Bullets and brawls
Perhaps the least surprised at his killing on Monday was Tanauan, Batangas Mayor Antonio Halili.
The town’s information officer told a radio interviewer that Halili “ate death threats for breakfast” since he became mayor in 2013. This was because, the official said, Halili had launched an “intensive” campaign against criminality in his town. Indeed, Halili gained a national profile for his rather novel way of dealing with criminals, particularly suspected drug users and pushers.
This was the “walk of shame,” the Mayor’s penchant for having suspects paraded through public spaces with placards hung on their necks announcing their alleged crimes. Tanauan authorities said this was proof of Mayor Halili’s resolve to crack down on the drug trade.
Instead, he found a place in President Duterte’s list of “drug personalities,” suspected of being a drug lord or distributor himself.
So, I guess the Mayor, given the number of people who held grudges against him, expected, or at least kept at the back of his mind, the shots that rang out even while he was presiding over the weekly flag-raising ceremony at the town hall.
P-Duts had little love lost nor sympathy for the slain official, bringing up Halili’s alleged drug links and implying this was the reason he was killed.
Police investigators said the shooter had been hiding in a “nest” in the middle of a grassy field some distance from the site of the flag-raising rites. This implies, for me, a shooter with advanced training that can be obtained only from the police or military, as well as access to and facility with high-powered arms.
“Impunity” comes to mind. Even with his alleged links to drugs, Mayor Halili was still a prominent official, and his assassination comes as a shock, sending a signal that anyone and everyone is vulnerable—from tambays to priests, from police and military troopers caught in friendly fire, to mayors and officials of lower rank.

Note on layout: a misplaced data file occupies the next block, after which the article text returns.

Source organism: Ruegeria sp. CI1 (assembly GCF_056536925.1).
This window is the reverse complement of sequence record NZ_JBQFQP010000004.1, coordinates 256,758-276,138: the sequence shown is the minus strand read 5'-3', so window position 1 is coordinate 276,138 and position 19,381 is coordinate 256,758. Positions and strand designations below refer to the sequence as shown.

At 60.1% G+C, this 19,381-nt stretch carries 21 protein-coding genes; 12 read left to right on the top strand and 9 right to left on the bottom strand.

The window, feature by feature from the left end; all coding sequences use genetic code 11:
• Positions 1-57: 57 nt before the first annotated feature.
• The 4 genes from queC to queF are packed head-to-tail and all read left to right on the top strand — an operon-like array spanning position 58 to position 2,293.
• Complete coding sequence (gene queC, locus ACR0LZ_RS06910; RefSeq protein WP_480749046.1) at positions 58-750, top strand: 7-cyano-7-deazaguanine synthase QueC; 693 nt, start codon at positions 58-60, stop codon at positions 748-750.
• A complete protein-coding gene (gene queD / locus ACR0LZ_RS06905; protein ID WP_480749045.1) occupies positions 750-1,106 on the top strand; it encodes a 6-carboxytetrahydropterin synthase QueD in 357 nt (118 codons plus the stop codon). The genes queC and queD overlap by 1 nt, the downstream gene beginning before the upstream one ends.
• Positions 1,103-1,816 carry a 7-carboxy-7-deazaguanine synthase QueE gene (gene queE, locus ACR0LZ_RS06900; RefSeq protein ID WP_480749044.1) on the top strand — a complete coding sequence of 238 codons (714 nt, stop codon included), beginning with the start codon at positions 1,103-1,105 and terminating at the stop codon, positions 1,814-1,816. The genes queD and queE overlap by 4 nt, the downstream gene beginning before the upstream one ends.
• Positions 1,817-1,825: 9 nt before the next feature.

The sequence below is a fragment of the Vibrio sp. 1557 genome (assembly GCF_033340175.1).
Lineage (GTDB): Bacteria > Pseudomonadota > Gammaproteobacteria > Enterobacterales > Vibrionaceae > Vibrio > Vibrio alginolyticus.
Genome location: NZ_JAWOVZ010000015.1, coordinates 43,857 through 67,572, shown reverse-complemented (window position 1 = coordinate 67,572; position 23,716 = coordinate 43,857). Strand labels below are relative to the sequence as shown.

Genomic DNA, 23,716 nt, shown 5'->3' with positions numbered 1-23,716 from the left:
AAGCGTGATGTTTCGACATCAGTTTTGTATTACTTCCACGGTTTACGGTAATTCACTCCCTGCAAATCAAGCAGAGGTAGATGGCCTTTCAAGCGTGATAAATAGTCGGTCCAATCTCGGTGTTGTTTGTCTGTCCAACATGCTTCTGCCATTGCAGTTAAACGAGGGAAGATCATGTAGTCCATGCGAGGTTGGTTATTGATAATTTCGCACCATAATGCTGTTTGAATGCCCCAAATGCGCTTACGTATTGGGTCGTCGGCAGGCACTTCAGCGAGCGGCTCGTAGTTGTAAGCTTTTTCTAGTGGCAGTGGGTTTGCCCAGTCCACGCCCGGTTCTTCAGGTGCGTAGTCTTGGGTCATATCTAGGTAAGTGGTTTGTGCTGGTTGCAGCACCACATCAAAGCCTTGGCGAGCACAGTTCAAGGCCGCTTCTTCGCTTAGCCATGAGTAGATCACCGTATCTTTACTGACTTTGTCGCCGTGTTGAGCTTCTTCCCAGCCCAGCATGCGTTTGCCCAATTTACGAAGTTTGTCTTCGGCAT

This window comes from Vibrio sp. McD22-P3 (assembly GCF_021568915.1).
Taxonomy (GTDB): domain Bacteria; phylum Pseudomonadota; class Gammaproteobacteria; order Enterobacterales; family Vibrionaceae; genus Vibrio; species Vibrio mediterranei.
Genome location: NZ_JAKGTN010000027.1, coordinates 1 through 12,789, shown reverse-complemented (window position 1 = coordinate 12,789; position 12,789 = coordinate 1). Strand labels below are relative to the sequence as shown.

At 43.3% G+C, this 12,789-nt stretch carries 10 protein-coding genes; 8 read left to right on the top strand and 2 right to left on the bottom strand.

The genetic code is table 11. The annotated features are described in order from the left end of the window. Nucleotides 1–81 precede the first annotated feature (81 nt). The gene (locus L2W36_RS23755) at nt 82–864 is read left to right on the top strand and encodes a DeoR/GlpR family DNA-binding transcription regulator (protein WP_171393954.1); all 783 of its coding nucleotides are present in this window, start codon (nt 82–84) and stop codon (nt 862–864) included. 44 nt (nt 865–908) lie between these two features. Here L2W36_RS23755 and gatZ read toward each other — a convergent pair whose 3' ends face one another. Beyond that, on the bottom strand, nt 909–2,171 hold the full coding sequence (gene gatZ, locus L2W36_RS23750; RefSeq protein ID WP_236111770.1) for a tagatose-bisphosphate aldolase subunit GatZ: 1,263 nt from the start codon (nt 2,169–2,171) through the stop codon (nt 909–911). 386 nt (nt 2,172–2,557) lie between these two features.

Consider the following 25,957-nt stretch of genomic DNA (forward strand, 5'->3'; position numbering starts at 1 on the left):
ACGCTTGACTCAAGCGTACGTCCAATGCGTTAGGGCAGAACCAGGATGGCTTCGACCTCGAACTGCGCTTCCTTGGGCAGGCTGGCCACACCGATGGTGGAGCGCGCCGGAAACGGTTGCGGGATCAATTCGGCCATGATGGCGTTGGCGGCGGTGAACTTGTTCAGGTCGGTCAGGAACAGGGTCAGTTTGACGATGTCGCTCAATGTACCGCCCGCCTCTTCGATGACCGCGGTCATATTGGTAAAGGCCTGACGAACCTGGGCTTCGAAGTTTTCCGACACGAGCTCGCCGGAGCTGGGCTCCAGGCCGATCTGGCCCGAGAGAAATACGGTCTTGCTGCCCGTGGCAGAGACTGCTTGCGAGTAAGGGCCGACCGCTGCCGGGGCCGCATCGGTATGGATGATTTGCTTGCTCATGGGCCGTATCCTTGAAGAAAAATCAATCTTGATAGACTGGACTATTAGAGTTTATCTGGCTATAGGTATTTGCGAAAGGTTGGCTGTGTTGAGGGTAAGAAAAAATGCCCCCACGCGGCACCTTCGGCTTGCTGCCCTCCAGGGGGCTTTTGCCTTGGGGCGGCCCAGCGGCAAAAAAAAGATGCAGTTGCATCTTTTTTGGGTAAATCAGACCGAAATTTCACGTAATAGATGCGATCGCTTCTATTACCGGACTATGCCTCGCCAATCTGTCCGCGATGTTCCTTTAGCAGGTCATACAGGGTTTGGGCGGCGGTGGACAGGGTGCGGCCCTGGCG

I wouldn’t be surprised if mayors all over the country are even now looking over their shoulders. This, given the President’s advice to an assembly of vice mayors that their best chance of getting to be mayor in next year’s polls would be to have their present mayors killed. It’s a political Wild, Wild West we’re living in now!
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Quite another sign that we’re living in a violent society was the “basketbrawl” between the Philippines and Australia the night of Mayor Halili’s murder.
I didn’t watch that particular game, and I haven’t been following the Gilas’ journey to the FIBA finals. But, still, news of the fisticuffs came as a rather rude shock. This wasn’t “just” any PBA game, it was a game between two national teams, with their national reputations on the line.
I’ve seen internet videos of the crucial moments and, to be honest, I can’t even tell, nor am I interested in telling, who’s at fault. Let’s just say all the players—and their coaches, staff, referees and even the onlookers—are guilty of losing it in front of the basketball-loving public and a presumably worldwide audience. Even worse are the justifications being aired by players involved in the melee, citing their “loyalty” to their teammates and even—yecch—their duty to uphold national pride.
I agree 100 percent with the commentary in Rappler of Natashya Gutierrez that Gilas “should apologize because when athletes represent their country, their actions reflect not just on them but on the nation as a whole.” And, indeed, they shamed us.
Gutierrez likewise reminded the players and their management that “athletes need to remember it is a privilege and an honor to carry our flag, to represent the nation, to uphold our values as a people.”
But what did Gilas represent last Monday? Our violent tendencies (as exemplified by our political leadership, by the way); inability to control our emotions and behavior; and sense of impunity and privilege even if (or because?) we were the host country.
At this juncture, it hardly matters how our national team will fare in the world championships. We have already lost, and we hang our heads in shame.
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